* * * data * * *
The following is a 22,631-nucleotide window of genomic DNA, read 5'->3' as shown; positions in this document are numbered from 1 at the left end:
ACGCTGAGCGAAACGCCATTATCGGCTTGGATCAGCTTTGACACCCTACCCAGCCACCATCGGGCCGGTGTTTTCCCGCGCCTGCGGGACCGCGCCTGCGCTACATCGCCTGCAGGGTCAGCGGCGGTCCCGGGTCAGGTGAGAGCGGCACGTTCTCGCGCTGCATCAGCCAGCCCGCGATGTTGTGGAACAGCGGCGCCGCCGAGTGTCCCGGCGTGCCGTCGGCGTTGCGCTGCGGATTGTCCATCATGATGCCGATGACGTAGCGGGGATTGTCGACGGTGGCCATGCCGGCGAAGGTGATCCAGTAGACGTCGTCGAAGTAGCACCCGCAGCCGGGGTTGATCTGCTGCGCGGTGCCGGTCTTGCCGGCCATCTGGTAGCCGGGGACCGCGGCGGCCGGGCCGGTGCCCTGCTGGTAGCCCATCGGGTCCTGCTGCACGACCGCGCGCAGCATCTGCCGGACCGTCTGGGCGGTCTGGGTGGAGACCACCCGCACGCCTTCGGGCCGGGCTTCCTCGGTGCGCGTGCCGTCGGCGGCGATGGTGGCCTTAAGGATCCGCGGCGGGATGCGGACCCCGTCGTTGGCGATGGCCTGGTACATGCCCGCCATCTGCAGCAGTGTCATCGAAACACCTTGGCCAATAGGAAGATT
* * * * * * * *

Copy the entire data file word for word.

The following is a 22,631-nucleotide window of genomic DNA, read 5'->3' as shown; positions in this document are numbered from 1 at the left end:
ACGCTGAGCGAAACGCCATTATCGGCTTGGATCAGCTTTGACACCCTACCCAGCCACCATCGGGCCGGTGTTTTCCCGCGCCTGCGGGACCGCGCCTGCGCTACATCGCCTGCAGGGTCAGCGGCGGTCCCGGGTCAGGTGAGAGCGGCACGTTCTCGCGCTGCATCAGCCAGCCCGCGATGTTGTGGAACAGCGGCGCCGCCGAGTGTCCCGGCGTGCCGTCGGCGTTGCGCTGCGGATTGTCCATCATGATGCCGATGACGTAGCGGGGATTGTCGACGGTGGCCATGCCGGCGAAGGTGATCCAGTAGACGTCGTCGAAGTAGCACCCGCAGCCGGGGTTGATCTGCTGCGCGGTGCCGGTCTTGCCGGCCATCTGGTAGCCGGGGACCGCGGCGGCCGGGCCGGTGCCCTGCTGGTAGCCCATCGGGTCCTGCTGCACGACCGCGCGCAGCATCTGCCGGACCGTCTGGGCGGTCTGGGTGGAGACCACCCGCACGCCTTCGGGCCGGGCTTCCTCGGTGCGCGTGCCGTCGGCGGCGATGGTGGCCTTAAGGATCCGCGGCGGGATGCGGACCCCGTCGTTGGCGATGGCCTGGTACATGCCCGCCATCTGCAGCAGTGTCATCGAAACACCTTGGCCAATAGGAAGATT